Figure 4 contains an inflection in rim cooling effectiveness which spans the purge flowrates of 0.6 < ΦP/Φref < 0.9. In this region, increasing the coolant flowrate has a minimal impact on the cooling effectiveness of the cavity. This phenomenon has also been identified in previous studies [20,21], and it has been associated with time-varying flow variations in the cavity. Therefore, it is important to understand how the steady cooling effectiveness and thermal efficiency measurements relate to time-varying events.
Furthermore, the addition of VTE flow shifts the onset of this inflection region to higher purge flowrates in Fig. 4. This observation suggests that the VTE flow, which affects the vane–blade interaction, also influences ingestion mechanisms. Current cavity effectiveness models [29,30] do not account for external cooling flows, such as VTE flow, nor do they explain the inflection region. Nonetheless, most modern gas turbines include VTE flow to fill the pressure deficit case by the vane wake in the turbine annulus. Therefore, it is critical to understand both steady and time-resolved interactions of VTE flow with the cavity.
Correlation of Time-Resolved Measurements and Rim Sealing
Time-resolved pressure and temperature measurements allow a methodology of correlating cavity pressure and temperature to ingress. Following this methodology, which is subsequently outlined, it is shown that fluidic structures with the largest impact on ingestion are present in the inflection region shown in Fig. 4.
Several significant flow characteristics are shown in the time-resolved pressure and temperature displayed in Fig. 5. First, there is a driving frequency at approximately f/fD = 5 as seen by the five peaks over the rotation in the pressure sensor ( shown in red) as well as the temperature sensor (T′ shown in dashed black lines). Second, the temperature and pressure of these peaks are out of phase. The temperature phase lag, ΨT, is defined as the shift of the temperature trace to the pressure trace in degrees and is explicitly called in Fig. 5. ΨT is an important parameter because it correlates pressure to temperature. Specifically, when the pressure and temperature are out of phase, it indicates time-varying ingress in the cavity. One purpose of the coolant is to pressurize the cavity, sealing it from main gas path ingestion. This means a local maximum of pressure indicative of coolant should coincide with a local minimum in temperature, as shown in Fig. 5.
Figure 5 also shows the rim cooling effectiveness (ɛcc shown in dashed green lines) at location A using the URANS simulation. Results in Fig. 5 indicate that a rise in the local coefficient of pressure corresponds to a rise in the rim cooling effectiveness, and similarly a decrease in local pressure yields a decrease in rim cooling effectiveness. Given the matched periodicity between the effectiveness and pressure curves, the CFD results point to the cells as being a clear contributor to the ingestion process into the rim seal region.
To improve understanding of the unsteady flow effects that contribute to ingestion, the time-resolved pressure data measured from the high-frequency response sensors were analyzed using discrete Fourier transforms. Previous authors [13,15,16,18] have identified large-scale cell structures rotating in the rim seal at frequencies well below the blade passing frequency (BPF). Results shown so far indicate that the inflection region in rim cooling effectiveness (0.6 < ΦP/Φref < 0.9) is of particular interest since it diverges from established hot gas ingestion models. Therefore, the time-resolved measurements within this region are analyzed in the following figures.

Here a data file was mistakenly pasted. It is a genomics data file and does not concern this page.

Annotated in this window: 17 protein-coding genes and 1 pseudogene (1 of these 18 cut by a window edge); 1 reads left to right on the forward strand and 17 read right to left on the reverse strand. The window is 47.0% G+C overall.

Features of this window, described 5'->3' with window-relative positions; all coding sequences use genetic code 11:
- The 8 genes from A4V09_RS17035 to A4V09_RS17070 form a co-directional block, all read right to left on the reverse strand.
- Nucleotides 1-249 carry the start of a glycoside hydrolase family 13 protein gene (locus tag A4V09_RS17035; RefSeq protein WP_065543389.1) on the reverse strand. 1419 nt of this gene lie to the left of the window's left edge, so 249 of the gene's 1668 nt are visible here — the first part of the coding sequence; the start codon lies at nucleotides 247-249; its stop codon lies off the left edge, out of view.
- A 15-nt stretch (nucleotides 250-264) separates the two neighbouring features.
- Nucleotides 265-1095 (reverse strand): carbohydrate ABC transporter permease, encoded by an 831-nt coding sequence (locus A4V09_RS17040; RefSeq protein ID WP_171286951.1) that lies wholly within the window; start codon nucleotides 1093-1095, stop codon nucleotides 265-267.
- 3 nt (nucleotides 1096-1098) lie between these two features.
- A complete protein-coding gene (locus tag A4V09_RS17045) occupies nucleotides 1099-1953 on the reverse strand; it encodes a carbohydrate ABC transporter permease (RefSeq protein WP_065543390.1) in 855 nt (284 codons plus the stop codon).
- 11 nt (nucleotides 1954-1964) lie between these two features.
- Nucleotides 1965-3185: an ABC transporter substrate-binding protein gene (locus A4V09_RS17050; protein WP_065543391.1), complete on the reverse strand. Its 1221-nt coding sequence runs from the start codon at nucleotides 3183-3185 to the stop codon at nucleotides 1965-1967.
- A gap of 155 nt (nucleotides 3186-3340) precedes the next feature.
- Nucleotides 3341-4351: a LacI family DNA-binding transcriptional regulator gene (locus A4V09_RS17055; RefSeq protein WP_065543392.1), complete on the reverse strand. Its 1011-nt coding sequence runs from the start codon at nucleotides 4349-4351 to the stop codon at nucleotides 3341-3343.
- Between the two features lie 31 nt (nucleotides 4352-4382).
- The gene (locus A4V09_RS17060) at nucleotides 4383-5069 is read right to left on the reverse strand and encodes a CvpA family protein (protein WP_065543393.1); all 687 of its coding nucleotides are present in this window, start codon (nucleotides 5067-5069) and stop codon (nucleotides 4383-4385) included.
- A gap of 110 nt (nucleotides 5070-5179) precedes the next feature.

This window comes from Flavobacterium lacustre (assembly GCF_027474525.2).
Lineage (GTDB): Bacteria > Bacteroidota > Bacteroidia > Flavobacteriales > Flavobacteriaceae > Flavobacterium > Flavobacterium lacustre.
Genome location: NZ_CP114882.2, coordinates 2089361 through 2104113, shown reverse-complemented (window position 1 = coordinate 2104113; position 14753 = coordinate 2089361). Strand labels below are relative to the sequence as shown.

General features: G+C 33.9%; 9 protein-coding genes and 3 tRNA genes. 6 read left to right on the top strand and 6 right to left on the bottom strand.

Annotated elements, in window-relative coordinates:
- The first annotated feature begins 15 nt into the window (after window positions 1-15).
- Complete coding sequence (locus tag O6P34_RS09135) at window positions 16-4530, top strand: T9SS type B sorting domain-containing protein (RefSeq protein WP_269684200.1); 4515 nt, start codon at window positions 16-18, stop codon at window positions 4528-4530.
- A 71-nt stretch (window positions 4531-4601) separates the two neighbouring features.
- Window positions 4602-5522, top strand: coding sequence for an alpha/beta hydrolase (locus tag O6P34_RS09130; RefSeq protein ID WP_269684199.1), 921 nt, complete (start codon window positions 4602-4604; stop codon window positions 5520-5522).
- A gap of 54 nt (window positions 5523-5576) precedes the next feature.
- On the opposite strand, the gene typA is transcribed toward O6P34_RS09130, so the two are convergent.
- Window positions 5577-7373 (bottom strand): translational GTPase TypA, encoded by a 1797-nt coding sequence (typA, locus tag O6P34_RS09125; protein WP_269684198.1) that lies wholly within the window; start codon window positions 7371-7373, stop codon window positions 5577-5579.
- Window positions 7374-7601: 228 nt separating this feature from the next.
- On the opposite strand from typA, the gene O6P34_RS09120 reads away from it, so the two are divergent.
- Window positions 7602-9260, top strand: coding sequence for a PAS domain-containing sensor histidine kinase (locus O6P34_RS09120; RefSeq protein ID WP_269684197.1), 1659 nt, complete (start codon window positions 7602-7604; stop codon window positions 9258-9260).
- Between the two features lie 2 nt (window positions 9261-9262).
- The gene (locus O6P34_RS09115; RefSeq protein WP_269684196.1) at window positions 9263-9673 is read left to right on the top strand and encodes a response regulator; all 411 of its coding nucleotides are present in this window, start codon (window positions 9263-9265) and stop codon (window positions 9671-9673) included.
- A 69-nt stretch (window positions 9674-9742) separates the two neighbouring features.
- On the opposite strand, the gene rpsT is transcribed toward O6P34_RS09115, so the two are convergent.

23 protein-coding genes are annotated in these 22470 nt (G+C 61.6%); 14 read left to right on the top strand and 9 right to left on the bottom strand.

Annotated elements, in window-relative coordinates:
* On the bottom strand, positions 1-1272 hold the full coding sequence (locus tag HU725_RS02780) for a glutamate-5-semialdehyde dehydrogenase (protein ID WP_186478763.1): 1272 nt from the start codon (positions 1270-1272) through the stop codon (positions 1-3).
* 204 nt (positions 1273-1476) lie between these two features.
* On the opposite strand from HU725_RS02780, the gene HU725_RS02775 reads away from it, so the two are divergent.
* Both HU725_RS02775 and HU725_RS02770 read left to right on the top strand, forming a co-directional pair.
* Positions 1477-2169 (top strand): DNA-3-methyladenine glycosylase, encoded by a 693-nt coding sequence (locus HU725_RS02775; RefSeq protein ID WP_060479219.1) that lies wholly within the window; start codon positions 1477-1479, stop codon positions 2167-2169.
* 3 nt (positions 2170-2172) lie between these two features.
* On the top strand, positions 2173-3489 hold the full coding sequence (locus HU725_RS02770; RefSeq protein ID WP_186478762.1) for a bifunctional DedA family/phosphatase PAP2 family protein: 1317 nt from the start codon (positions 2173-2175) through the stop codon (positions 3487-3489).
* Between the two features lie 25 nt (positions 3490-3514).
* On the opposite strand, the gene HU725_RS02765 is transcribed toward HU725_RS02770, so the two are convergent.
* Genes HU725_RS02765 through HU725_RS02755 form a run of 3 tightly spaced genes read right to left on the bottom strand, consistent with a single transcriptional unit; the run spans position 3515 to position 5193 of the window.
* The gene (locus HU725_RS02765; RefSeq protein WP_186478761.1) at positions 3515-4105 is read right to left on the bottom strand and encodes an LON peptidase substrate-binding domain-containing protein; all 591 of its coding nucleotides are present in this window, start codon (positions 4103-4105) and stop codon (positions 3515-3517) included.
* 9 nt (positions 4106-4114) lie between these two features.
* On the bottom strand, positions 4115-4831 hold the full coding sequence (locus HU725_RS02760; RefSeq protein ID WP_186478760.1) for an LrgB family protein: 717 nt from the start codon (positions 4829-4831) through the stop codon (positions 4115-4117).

Discrete Fourier transforms (DFT) for the purge flowrates corresponding to the cooling effectiveness inflection region are shown in Figs. 6(a)–6(f). These DFTs were computed using an iterative zero-padding routine to ensure peak value convergence . However, after all cases were computed, the data were normalized by the absolute maximum amplitude across all test cases. Unlike X′, which is normalized across a single flow condition, is normalized across all test conditions for relative comparison. For each graph, the dashed lines represent cases without VTE flow, and the solid lines represent cases with VTE flow.
The inflection region data presented in Figs. 6(a)–6(f) exhibited the largest amplitude peaks over all evaluated test conditions. Figures 6(a)–6(f) show that large amplitude values in correspond to large amplitudes in , verifying that these pressure variations are moving pockets of cold and warm air. The experimental data appear as discrete spikes of activity near a normalized frequency of f/fD = 5. This finding is similar to that of Hualca et al. who attributed the various peaks to be a fluid instability switching between integer pressure cells . However, in contrast to Hualca et al., no clear relationship between the low-frequency spectral peak locations and particular airfoil counts or hardware were identified. The effect of VTE on the time-varying events is also evident comparing the peak amplitudes in Figs. 6(a)–6(f). Specifically, the VTE flow acts to suppress the time-varying instabilities.
The previous section displayed the entire frequency spectra for selected purge flowrates distributed across the inflection region. This section utilizes the maximum amplitude of the frequency spectra to connect the time-varying events to cavity performance as illustrated in Fig. 7. The y-axis in Fig. 7 displays the maximum amplitude normalized cavity efficiency (green dashed lines with stars) and maximum amplitude normalized pressure coefficient (in black and red dashed lines with circles and plus signs respectively) as a function of ΦP/Φref. Additionally, the cooling effectiveness from Fig. 4 is provided as an overlay on the graphs for comparison. Figure 7(a) represents a purge-only configuration without VTE flow, whereas Fig. 7(b) includes the addition of VTE flow. Furthermore, Fig. 7 includes data from three high-frequency sensors (two pressure sensors and one temperature sensor). The independent pressure sensors, which span one-fifth of a vane pitch, qualitatively display the same trend and normalized amplitudes, illustrating the repeatability and relative insensitivity to circumferential location.